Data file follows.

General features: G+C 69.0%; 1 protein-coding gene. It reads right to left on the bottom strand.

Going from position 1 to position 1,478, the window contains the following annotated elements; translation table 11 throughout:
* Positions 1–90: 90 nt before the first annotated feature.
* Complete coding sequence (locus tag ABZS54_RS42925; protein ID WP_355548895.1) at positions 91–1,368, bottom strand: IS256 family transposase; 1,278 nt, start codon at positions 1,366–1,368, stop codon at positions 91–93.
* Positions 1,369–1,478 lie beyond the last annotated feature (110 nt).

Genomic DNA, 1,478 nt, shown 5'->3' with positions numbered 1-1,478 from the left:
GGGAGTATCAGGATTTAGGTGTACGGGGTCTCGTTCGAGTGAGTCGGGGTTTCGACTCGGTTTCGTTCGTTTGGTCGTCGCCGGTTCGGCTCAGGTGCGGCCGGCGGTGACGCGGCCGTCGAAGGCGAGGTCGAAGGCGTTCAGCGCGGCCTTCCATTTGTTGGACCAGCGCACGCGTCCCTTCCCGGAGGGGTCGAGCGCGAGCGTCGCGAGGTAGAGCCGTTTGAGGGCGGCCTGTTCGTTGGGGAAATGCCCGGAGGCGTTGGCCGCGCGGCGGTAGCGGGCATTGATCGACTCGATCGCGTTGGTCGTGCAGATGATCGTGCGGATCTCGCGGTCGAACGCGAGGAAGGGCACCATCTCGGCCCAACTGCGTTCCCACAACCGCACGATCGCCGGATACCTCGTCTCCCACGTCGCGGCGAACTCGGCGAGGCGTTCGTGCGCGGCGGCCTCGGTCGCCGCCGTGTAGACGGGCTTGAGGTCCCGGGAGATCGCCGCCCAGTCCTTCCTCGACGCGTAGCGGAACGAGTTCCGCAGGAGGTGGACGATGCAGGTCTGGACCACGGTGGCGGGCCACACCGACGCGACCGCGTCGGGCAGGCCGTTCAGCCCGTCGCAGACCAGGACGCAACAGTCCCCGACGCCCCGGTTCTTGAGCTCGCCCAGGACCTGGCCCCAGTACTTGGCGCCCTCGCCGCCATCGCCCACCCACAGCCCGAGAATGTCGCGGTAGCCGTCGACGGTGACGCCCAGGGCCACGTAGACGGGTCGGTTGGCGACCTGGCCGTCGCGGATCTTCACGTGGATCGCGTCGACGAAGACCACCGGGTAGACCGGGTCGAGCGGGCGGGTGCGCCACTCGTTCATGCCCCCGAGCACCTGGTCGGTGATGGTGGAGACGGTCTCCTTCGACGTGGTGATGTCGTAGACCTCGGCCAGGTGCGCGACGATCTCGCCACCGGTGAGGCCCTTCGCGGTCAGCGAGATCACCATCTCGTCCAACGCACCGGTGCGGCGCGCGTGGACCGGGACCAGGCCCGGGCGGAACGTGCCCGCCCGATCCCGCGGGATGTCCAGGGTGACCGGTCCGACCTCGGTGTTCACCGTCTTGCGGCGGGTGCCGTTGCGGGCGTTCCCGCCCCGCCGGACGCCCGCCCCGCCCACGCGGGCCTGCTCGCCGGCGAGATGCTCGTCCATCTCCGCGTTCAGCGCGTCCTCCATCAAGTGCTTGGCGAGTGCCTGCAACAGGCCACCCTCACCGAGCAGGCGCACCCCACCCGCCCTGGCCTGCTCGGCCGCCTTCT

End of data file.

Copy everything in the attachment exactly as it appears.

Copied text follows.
General features: G+C 69.0%; 1 protein-coding gene. It reads right to left on the bottom strand.

Going from position 1 to position 1,478, the window contains the following annotated elements; translation table 11 throughout:
* Positions 1–90: 90 nt before the first annotated feature.
* Complete coding sequence (locus tag ABZS54_RS42925; protein ID WP_355548895.1) at positions 91–1,368, bottom strand: IS256 family transposase; 1,278 nt, start codon at positions 1,366–1,368, stop codon at positions 91–93.
* Positions 1,369–1,478 lie beyond the last annotated feature (110 nt).

Genomic DNA, 1,478 nt, shown 5'->3' with positions numbered 1-1,478 from the left:
GGGAGTATCAGGATTTAGGTGTACGGGGTCTCGTTCGAGTGAGTCGGGGTTTCGACTCGGTTTCGTTCGTTTGGTCGTCGCCGGTTCGGCTCAGGTGCGGCCGGCGGTGACGCGGCCGTCGAAGGCGAGGTCGAAGGCGTTCAGCGCGGCCTTCCATTTGTTGGACCAGCGCACGCGTCCCTTCCCGGAGGGGTCGAGCGCGAGCGTCGCGAGGTAGAGCCGTTTGAGGGCGGCCTGTTCGTTGGGGAAATGCCCGGAGGCGTTGGCCGCGCGGCGGTAGCGGGCATTGATCGACTCGATCGCGTTGGTCGTGCAGATGATCGTGCGGATCTCGCGGTCGAACGCGAGGAAGGGCACCATCTCGGCCCAACTGCGTTCCCACAACCGCACGATCGCCGGATACCTCGTCTCCCACGTCGCGGCGAACTCGGCGAGGCGTTCGTGCGCGGCGGCCTCGGTCGCCGCCGTGTAGACGGGCTTGAGGTCCCGGGAGATCGCCGCCCAGTCCTTCCTCGACGCGTAGCGGAACGAGTTCCGCAGGAGGTGGACGATGCAGGTCTGGACCACGGTGGCGGGCCACACCGACGCGACCGCGTCGGGCAGGCCGTTCAGCCCGTCGCAGACCAGGACGCAACAGTCCCCGACGCCCCGGTTCTTGAGCTCGCCCAGGACCTGGCCCCAGTACTTGGCGCCCTCGCCGCCATCGCCCACCCACAGCCCGAGAATGTCGCGGTAGCCGTCGACGGTGACGCCCAGGGCCACGTAGACGGGTCGGTTGGCGACCTGGCCGTCGCGGATCTTCACGTGGATCGCGTCGACGAAGACCACCGGGTAGACCGGGTCGAGCGGGCGGGTGCGCCACTCGTTCATGCCCCCGAGCACCTGGTCGGTGATGGTGGAGACGGTCTCCTTCGACGTGGTGATGTCGTAGACCTCGGCCAGGTGCGCGACGATCTCGCCACCGGTGAGGCCCTTCGCGGTCAGCGAGATCACCATCTCGTCCAACGCACCGGTGCGGCGCGCGTGGACCGGGACCAGGCCCGGGCGGAACGTGCCCGCCCGATCCCGCGGGATGTCCAGGGTGACCGGTCCGACCTCGGTGTTCACCGTCTTGCGGCGGGTGCCGTTGCGGGCGTTCCCGCCCCGCCGGACGCCCGCCCCGCCCACGCGGGCCTGCTCGCCGGCGAGATGCTCGTCCATCTCCGCGTTCAGCGCGTCCTCCATCAAGTGCTTGGCGAGTGCCTGCAACAGGCCACCCTCACCGAGCAGGCGCACCCCACCCGCCCTGGCCTGCTCGGCCGCCTTCT